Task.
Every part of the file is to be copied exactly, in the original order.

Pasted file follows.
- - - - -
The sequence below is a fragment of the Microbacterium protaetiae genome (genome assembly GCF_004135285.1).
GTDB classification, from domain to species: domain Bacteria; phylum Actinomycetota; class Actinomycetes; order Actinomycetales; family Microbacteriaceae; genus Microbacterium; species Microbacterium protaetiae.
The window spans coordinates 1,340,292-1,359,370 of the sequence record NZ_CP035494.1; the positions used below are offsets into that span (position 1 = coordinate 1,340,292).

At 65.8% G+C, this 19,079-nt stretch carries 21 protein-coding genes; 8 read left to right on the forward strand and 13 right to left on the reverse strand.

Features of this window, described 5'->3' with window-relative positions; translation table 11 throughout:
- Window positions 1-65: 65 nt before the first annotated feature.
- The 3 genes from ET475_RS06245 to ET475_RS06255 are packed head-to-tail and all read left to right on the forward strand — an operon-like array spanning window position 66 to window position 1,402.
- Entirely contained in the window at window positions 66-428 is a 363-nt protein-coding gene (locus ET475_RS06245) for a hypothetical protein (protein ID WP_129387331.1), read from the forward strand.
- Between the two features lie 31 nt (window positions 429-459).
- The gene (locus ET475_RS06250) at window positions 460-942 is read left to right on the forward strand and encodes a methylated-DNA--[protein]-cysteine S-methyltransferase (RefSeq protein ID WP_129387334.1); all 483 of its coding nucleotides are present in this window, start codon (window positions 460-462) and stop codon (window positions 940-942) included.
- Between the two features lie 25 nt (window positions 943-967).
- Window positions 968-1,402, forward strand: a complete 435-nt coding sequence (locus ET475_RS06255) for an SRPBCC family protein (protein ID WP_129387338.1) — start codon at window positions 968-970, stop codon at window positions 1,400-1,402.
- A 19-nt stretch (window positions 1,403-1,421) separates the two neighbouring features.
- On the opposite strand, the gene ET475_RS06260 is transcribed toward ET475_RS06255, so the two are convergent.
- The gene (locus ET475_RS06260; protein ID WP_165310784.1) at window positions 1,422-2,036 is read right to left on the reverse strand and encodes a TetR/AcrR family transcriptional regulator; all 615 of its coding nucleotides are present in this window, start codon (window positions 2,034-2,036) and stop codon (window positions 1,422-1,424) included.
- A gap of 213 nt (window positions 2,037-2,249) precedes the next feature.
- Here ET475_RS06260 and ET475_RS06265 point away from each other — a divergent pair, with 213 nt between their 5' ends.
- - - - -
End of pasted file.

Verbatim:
The sequence below is a fragment of the Microbacterium protaetiae genome (genome assembly GCF_004135285.1).
GTDB classification, from domain to species: domain Bacteria; phylum Actinomycetota; class Actinomycetes; order Actinomycetales; family Microbacteriaceae; genus Microbacterium; species Microbacterium protaetiae.
The window spans coordinates 1,340,292-1,359,370 of the sequence record NZ_CP035494.1; the positions used below are offsets into that span (position 1 = coordinate 1,340,292).

At 65.8% G+C, this 19,079-nt stretch carries 21 protein-coding genes; 8 read left to right on the forward strand and 13 right to left on the reverse strand.

Features of this window, described 5'->3' with window-relative positions; translation table 11 throughout:
- Window positions 1-65: 65 nt before the first annotated feature.
- The 3 genes from ET475_RS06245 to ET475_RS06255 are packed head-to-tail and all read left to right on the forward strand — an operon-like array spanning window position 66 to window position 1,402.
- Entirely contained in the window at window positions 66-428 is a 363-nt protein-coding gene (locus ET475_RS06245) for a hypothetical protein (protein ID WP_129387331.1), read from the forward strand.
- Between the two features lie 31 nt (window positions 429-459).
- The gene (locus ET475_RS06250) at window positions 460-942 is read left to right on the forward strand and encodes a methylated-DNA--[protein]-cysteine S-methyltransferase (RefSeq protein ID WP_129387334.1); all 483 of its coding nucleotides are present in this window, start codon (window positions 460-462) and stop codon (window positions 940-942) included.
- Between the two features lie 25 nt (window positions 943-967).
- Window positions 968-1,402, forward strand: a complete 435-nt coding sequence (locus ET475_RS06255) for an SRPBCC family protein (protein ID WP_129387338.1) — start codon at window positions 968-970, stop codon at window positions 1,400-1,402.
- A 19-nt stretch (window positions 1,403-1,421) separates the two neighbouring features.
- On the opposite strand, the gene ET475_RS06260 is transcribed toward ET475_RS06255, so the two are convergent.
- The gene (locus ET475_RS06260; protein ID WP_165310784.1) at window positions 1,422-2,036 is read right to left on the reverse strand and encodes a TetR/AcrR family transcriptional regulator; all 615 of its coding nucleotides are present in this window, start codon (window positions 2,034-2,036) and stop codon (window positions 1,422-1,424) included.
- A gap of 213 nt (window positions 2,037-2,249) precedes the next feature.
- Here ET475_RS06260 and ET475_RS06265 point away from each other — a divergent pair, with 213 nt between their 5' ends.